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Blacksmithing and metalworking questions answered.



Blacksmithing and Metalworking Tools Historical Preservation.

International Ceramics Products

Roller Chain "Damascus"

Forging Motorcycle Chains into
Pattern Welded Steel

Any hints on making damascus type steel billets using motorcycle chain?
Ron - Tuesday, 07/31/01 12:11:51 GMT

Motorcycle Chain: Ron, First you put if back on your Harley, then you ride down to your steel supplier. . .

  • Start with clean degreased chain. A little oil will not hurt but internal rust may result in bad welds.
  • Double or triple over, wire together, heat, flux and weld.
  • (See Randals comments below)
  • Heat (yellow) and twist.
  • Double over, flux and weld twice.
  • Finish the rough blank to shape by grinding to bring out the pattern.
  • Harden and Temper.
  • Grind and polish final finish
  • Etch with your choice of etchant.
- guru - Tuesday, 07/31/01 13:13:37 GMT

Motorcycle chain Damascus didn't work very well. it stuck in sections 1 1/2 to 2". Guess I can scarf & weld the sections..... May be something in technique. Could you 'splain it more slowly? I musta missed something. Used a Japanese chain, (sans "o" rings); mech through my Harley chain in the dumpster.
Ron C - Monday, 08/06/01 12:15:41 GMT

Ron. . . I tried using motorcycle chain a couple times. I made 3 folds, wired them as tight as I could. Heated to a little beyond cherry (relative term depending on the ambiant light in your shop)and beat it a bit to close up the spaces. Apply Lots of flux and reflux. It does not all weld up tight. Draw it out and fold..flux and weld again.

You may have to fold a few times to get rid of the holes (spaces between the links). It turned out ok, more of a novelty than a working knife/tool. Machinerys Handbook lists about 3 different metals used in drive chain. That may be part of the problem in getting a good weld.

R. Guess - Monday, 08/06/01 21:14:07 GMT

Motor-Cycle Chain Damascus: Ron, I've never made it but I'm told that the key is to flux, flux, flux and more flux. Forge welding is an art and takes practice and more practice. I know there are a lot of folks that make motorcycle chain Damascus but I don't really get it. The probability of having good sound welds are the way through is very low.

O-Rings in the chain? That must be new. I've specified a lot of roller chain and none had seals. There ARE varietys with sintered (powder metal) rollers that absorb oil. But I don't think they use it on motorcycles because the chain must be derated for the size.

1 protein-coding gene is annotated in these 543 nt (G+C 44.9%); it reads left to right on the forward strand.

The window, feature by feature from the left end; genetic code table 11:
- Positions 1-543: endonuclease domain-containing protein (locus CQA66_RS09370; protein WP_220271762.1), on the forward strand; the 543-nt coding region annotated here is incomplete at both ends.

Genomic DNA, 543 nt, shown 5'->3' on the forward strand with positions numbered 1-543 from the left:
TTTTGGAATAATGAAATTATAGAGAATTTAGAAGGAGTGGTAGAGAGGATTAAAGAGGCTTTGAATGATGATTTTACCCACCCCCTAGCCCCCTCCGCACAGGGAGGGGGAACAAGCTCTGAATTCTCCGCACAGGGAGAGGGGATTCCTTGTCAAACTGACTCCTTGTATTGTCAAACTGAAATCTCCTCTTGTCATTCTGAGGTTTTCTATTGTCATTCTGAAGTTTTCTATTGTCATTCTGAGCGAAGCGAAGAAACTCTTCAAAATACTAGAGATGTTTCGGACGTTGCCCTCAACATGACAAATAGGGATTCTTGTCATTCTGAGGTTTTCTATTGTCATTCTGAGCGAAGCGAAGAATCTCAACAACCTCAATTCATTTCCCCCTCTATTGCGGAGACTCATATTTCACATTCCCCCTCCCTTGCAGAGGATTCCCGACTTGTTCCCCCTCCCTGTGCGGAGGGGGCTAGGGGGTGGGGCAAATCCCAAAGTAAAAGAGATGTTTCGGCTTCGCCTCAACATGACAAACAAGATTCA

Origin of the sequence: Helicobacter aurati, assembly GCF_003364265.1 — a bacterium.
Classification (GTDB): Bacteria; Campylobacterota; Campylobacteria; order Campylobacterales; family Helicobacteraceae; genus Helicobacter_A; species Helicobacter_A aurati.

Hugh Hunter says,

Most modern bikes above 250cc (ie since 1987) have O-ring chains. The chances of removing all the nitrile based rubber before forging is slim. Best to go for small sizes of chains as they are less likely to be O-ring.

You may need to degrease better. I'm told light oil like kerosene doesn't hurt but heavy grease may burn and be resistant to the flux. Plated chain would also be a problem. If the welds are sticking in sections then you know it can be done. You may not fluxing enough or letting coal contaminate the metal at the fire fringe. If you are using coal that shiney black deposit that gets on pieces at the fringe of the fire is vaporized coal volitiles that have condensed and plated the cooler metal. This stuff is VERY hard to get off and flux won't do anything for it in the interior of the chain.

- guru - Monday, 08/06/01 13:17:57 GMT


Guru and/or Grandpa. . .I have forge welded some motorcycle chain for a knifeblade. I started with the pins facing vertically. The weld was successful except for one small section on one end.

Will folding, twisting or surface manipulation improve the pattern?
What metals were used in old Indian and Harley chains?
Any information on the subjsct would be very helpful. . . . finally raining on Amelia Island Fla. . . .

Randall Guess -- Thursday, 07/16/98 17:38:29 GMT

Randall, Grandpa is the one to steer you straight on this one, but YES you can do more to develope the pattern. When making cable or chain Damascus the pattern is created by the weld interfaces where the surface of the metal has changed in carbon content. This creates the high and low carbon areas that etch differently. All the standard methods of pattern development should apply. Twisting and reforging will change the pattern as will twisting two pieces and welding them together. Cutting or grooving and reforging will probably not make as dramatic of changes due to the non-linearness of the interfaces.

Predictability is going to be the problem. All those oddly shaped pieces layered together is mind boggling from the start. Lots of experimentation is the only answer. There may be someone that has already run these experiments.

Roller chain: Machinery's Handbook, 23rd Ed. has an SAE steel chart that says:

    Chain, transmission

  • 3135,3140
  • Pins 4320, 4815.
These are nickle chromium and nickle chromium molyebdenum medium hardenability steels. The roller shells may be case hardened. As always with unknown alloys it is best to test the hardenability AND especially with an experimental laminated steel.

-- guru Thursday, 07/16/98 18:28:50 GMT


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